The Sleepers of LORG: 2017 Edition

Written by: Ray Butler

Two games of the 2017 MLB regular season are already in the books (with a third well on the way), and I’ll sleep better tonight because of it.

With active players finally going on the DL and fantasy rosters finally nearing completion, I thought I’d take a shot at naming some undervalued players who could play a big role in the League of Ruthless Gentlemen this season.

Basically, the list you’re about to read is chalked full of guys who I think will wildly outperform their ADP this season. There are some biggish names included, and I know this is basically a dynasty league, but I think you’ll get a sense of the general caliber of player and purpose of this list rather quickly.

Let’s dive in:

John Morrison- North Correa

2B Devon Travis: It’s been injured too often so far during his career, but Travis’s stats suggest a full-season compilation of a .301 AVG, 18 HR, and 84 RBI. All of a sudden, the Blue Jays’ really need his offensive presence at the top of their lineup. He’s a lock to score a ton of runs this season, and, If he can simply stay uninjured, he could be a fantasy star this season.

OF Keon Broxton: Broxton has received plenty of LORG steam in other posts this preseason, but he also deserves a mention here. He really progressed at the end of last season, he had a great spring, and he’ll hit either first or second in an underrated Brewers lineup. He’ll swipe bases and score runs in bunches, and he should easily outperform where he was drafted this season.

SS Tim Anderson: A foundational piece of the White Sox’ future, Anderson inked a long-term extension this offseason and is primed for his first full season of MLB action in 2017. Like Broxton, he’ll hit at the top of his respective lineup. He should get on base more than he did last season, which means he’ll have more opportunities to steal bases and score runs. The Chicago of the American League won’t be good this season, but Anderson will be.

Matt Smith- Super Gurriel Bros

SP Robert Gsellman: The new fixture in the Mets’ rotation has had an amazing ascension. Now equipped with a slider that’s good enough to conceive babies, owners who either drafted or picked up Gsellman prior to the start of the regular season should have a rotation mainstay for the foreseeable future.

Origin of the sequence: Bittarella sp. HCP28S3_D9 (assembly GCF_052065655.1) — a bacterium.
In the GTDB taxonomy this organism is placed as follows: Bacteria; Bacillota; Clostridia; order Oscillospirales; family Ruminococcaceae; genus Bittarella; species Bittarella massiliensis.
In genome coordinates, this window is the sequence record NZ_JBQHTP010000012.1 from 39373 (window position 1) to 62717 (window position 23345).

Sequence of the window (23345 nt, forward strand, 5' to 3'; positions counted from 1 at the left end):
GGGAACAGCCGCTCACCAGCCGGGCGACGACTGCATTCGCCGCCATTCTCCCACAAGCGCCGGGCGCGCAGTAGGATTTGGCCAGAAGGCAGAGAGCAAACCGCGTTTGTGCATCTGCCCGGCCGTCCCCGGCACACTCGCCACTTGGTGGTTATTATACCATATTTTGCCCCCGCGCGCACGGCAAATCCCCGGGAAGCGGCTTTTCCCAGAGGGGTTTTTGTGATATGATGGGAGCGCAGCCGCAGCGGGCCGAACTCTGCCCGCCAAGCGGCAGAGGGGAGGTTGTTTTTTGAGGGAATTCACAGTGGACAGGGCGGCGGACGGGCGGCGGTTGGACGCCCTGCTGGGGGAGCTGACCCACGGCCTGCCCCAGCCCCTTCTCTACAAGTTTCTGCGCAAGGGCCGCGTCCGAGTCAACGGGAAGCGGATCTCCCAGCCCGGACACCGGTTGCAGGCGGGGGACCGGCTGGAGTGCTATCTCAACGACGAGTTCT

Ray Butler- The Syndergaawds

3B Nicholas Castellanos: The hot corner infielder (who is still somehow only 25 years young) was well on his way to posting a breakout season in 2016 before fracturing his left hand down the stretch. He still managed to finish with 18 HR, 58 RBI, and a .331 OBP in 411 official at-bats. He had a great spring training (he’s more upright in his stance this season), and if he can put the ball in play a little more in 2017 (24.8 K% last season), he could truly be an elite fantasy asset.

OF Kevin Kiermaier: From the time he was officially moved to the 2-hole in August to the end of the season, Kiermaier had an OBP of .345 and had 7 HR and 12 SB. He’ll have the opportunity to bat second on an everyday basis in 2017 (after signing a long term extension with Tampa Bay) and could be a real threat to contribute heavily in runs scored, stolen bases, and on base percentage.

SP Daniel Norris: Norris has overcome a trade from Toronto, a cancer diagnosis, and multiple injuries to land the a spot in the Tigers’ rotation. The former top-tier prospect finished with more than a strikeout per inning and an ERA of 3.38 in 69.1 IP in 2016, and, if he stays healthy, could be destined to put up similar numbers over a full season in 2017.

Caleb Stumpf- Very Good Team

C Kyle Schwarber: You already know that Schwarber is really, really good. But let me throw a couple of numbers at you: .300 AVG and 30 HRs. That’s the potential here, and it will be attainable for the next decade beginning in 2017. He’s coming off major knee surgery, but he’ll almost certainly find a way to maintain catcher eligibility for the foreseeable future. Oh, and he’ll also be the leadoff hitter for the best lineup and baseball. I think he’ll (rather easily) be a top 75 overall fantasy player this time next season.

SP Francisco Liriano: The return to relevance. Formerly a viable fantasy starting pitcher, Liriano was good in 2016 only after being traded from Pittsburgh to Toronto. Another player who’s had a fantastic spring, Liriano (though he needs to limit his free passes) could be the piece that the Blue Jays need to make a deep playoff run this season.

Bobby Morrison- Logan’s Heroes

SP Adam Wainwright: Like Liriano, it’s weird to have Wainwright on a list like this after a long run of relative dominance. The Cardinals’ righty was rocked to the tune of a 4.62 ERA in 2016, leaving him largely forgotten about heading into this season. He might not have the stuff to make a Justin Verlander-esque return to All-Star caliber numbers, but Wainwright should be much better this season.